Heather’s Story

By: Heather D.
My name is Heather D., and I have been recovering every day from a mental illness. I was diagnosed with a mental illness at 18. Currently, I am 37, and have come to a point in my life where I finally believe I have recovered from my mental illness.
I was shifted around southern Minnesota multiple times to get stabilized on my medication. That lasted until I was 25. Today, I am a senior in college, working toward a Bachelor’s Degree in Social Work. I choose to be a social worker to show the multiple service providers a perspective that many of them do not understand. My voice of recovery is something I want to pass down to other mental health consumers, and my mental illness gave me that.
It has taken me almost 10 years to accomplish this task, and it hasn’t been easy. I remember when the doctors told me I had a mental illness. I had no idea what a mental illness was, or what it meant. I thought it was so bad that I initially believed mental illness was a serious illness like cancer. Boy, was I wrong. I have learned that mental illness is not like cancer.
I think the most difficult part of my entire experience of living my life with a mental health condition has been developing good coping skills. I still haven’t mastered some coping skills, but have developed healthy ones to get this far. If I could offer any advice about what coping skills work the best, I would choose the ones that work right for the person struggling with different life stressors. Sometimes working with coping skills that haven’t worked in the past can be coping skills that put you in the wrong direction. On the other hand, creating new coping skills that are similar to those that have worked in the past can be just as beneficial as developing new coping skills.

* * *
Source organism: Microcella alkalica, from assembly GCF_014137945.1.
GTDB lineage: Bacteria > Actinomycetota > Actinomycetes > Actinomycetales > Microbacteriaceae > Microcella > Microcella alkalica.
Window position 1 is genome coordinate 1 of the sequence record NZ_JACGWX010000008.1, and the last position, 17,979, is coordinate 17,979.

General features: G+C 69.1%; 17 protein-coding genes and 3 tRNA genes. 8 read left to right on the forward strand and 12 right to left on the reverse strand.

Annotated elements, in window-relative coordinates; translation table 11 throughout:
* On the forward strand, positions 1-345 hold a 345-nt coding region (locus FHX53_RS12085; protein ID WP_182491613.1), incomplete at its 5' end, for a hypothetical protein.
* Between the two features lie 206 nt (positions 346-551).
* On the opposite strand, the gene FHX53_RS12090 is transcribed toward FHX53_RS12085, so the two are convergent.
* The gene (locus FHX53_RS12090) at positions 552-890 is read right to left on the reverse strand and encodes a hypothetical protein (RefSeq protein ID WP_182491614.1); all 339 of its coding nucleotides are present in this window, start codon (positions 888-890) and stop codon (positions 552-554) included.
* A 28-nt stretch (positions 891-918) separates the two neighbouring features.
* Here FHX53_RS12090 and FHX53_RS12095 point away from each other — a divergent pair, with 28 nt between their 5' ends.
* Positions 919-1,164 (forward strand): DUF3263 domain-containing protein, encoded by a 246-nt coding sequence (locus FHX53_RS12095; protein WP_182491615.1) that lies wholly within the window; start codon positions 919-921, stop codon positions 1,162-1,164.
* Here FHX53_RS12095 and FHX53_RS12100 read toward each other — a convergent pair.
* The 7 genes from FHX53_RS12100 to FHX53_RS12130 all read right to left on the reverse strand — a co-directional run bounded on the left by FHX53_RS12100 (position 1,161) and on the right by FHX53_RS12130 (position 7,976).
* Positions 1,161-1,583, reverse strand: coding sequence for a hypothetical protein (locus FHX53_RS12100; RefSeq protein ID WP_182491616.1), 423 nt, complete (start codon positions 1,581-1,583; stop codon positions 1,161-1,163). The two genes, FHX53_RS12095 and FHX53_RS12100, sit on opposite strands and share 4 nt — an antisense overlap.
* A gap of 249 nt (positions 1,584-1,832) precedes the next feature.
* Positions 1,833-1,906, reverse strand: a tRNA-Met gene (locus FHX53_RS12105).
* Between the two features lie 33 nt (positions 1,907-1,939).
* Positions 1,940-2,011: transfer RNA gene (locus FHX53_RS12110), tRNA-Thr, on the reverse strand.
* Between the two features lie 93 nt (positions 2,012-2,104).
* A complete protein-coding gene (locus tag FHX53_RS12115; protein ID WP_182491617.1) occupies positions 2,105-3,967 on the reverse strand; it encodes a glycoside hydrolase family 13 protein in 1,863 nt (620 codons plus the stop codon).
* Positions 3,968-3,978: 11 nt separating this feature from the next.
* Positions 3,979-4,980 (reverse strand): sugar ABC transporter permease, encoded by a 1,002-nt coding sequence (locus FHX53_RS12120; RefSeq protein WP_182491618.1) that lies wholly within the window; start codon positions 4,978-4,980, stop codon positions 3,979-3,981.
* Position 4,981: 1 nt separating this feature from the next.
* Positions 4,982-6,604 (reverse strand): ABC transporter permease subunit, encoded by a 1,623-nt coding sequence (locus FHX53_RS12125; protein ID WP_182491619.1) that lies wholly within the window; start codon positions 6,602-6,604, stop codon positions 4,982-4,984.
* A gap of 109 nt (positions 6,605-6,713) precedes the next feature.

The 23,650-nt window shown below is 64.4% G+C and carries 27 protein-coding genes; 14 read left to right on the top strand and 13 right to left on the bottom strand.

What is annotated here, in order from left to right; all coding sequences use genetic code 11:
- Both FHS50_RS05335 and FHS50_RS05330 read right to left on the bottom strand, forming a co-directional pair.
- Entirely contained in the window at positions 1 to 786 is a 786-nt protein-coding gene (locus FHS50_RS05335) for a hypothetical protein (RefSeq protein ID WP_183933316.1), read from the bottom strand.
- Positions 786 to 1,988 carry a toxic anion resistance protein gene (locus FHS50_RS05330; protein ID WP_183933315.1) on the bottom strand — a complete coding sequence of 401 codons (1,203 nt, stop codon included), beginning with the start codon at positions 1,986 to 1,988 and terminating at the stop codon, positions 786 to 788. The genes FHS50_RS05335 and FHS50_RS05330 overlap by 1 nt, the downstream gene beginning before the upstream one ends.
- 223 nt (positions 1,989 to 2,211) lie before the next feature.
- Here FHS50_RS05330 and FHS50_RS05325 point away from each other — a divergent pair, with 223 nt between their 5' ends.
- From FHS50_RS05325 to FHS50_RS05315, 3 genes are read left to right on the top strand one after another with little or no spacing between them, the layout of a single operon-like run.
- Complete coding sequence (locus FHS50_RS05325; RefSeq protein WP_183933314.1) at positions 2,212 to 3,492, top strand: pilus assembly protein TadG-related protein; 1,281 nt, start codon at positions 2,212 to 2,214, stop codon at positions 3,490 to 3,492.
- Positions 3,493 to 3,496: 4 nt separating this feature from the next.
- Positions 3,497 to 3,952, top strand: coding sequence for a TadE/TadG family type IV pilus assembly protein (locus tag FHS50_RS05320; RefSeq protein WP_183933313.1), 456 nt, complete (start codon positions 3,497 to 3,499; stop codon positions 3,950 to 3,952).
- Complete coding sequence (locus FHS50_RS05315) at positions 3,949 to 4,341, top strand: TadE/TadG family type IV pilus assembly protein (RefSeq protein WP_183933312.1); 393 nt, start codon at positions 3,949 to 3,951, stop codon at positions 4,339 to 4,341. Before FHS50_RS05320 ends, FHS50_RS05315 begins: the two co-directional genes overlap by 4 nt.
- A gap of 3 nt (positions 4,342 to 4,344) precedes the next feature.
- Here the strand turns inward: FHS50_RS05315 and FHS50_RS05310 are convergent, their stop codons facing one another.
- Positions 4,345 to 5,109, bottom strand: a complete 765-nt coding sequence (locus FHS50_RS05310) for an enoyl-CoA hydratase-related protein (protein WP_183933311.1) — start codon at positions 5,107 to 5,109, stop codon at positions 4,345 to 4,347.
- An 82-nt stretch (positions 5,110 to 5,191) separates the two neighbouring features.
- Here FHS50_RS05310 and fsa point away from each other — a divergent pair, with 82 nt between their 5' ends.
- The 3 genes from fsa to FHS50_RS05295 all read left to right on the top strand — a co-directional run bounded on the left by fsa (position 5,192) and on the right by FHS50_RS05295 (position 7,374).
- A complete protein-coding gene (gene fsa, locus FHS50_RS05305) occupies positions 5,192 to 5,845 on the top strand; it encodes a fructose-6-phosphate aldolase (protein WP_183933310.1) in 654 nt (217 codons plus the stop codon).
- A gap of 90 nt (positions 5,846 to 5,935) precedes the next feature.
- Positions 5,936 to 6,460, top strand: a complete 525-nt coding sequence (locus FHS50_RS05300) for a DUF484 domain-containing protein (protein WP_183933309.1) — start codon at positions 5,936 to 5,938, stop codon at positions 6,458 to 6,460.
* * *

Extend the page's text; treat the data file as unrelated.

When I am in a difficult situation where I begin to feel or think that my mental illness is the reason why I struggle with people, I take a step back, then remember that the road to recovery isn’t paved in gold. Recovering from a mental illness is something that I have to continue to do every day because the road to recovery can be paved with golden stones if I make healthy choices.
For someone like me who has been mentally ill since 18, to make healthy choices is difficult because I never had the opportunity to experience life without my mental illness. This has made it very difficult to find and develop healthy coping skills and healthy life choices.
The thing is, I would not change my life because I have a mental illness. My mental illness is the very reason why I am about to graduate with a 4 year degree, can now say I live independently without any assistance or services, and I am happy with who I am.
I believe that choosing to be a social worker is a way for me to have a voice to service providers, and be able to show people that there is nothing wrong with having a mental illness. I can do this by providing them with empathy and understanding, so they can accept their mental illness. As a consumer of mental health services, I have learned that though these things are not lacking in the mental health community, people still have needs that mental health providers cannot always provide. What I can provide to other people with mental health conditions is a gentle hand when the services haven’t provided what is needed to make that person’s day brighter, and supportive ears when coping skills are not enough.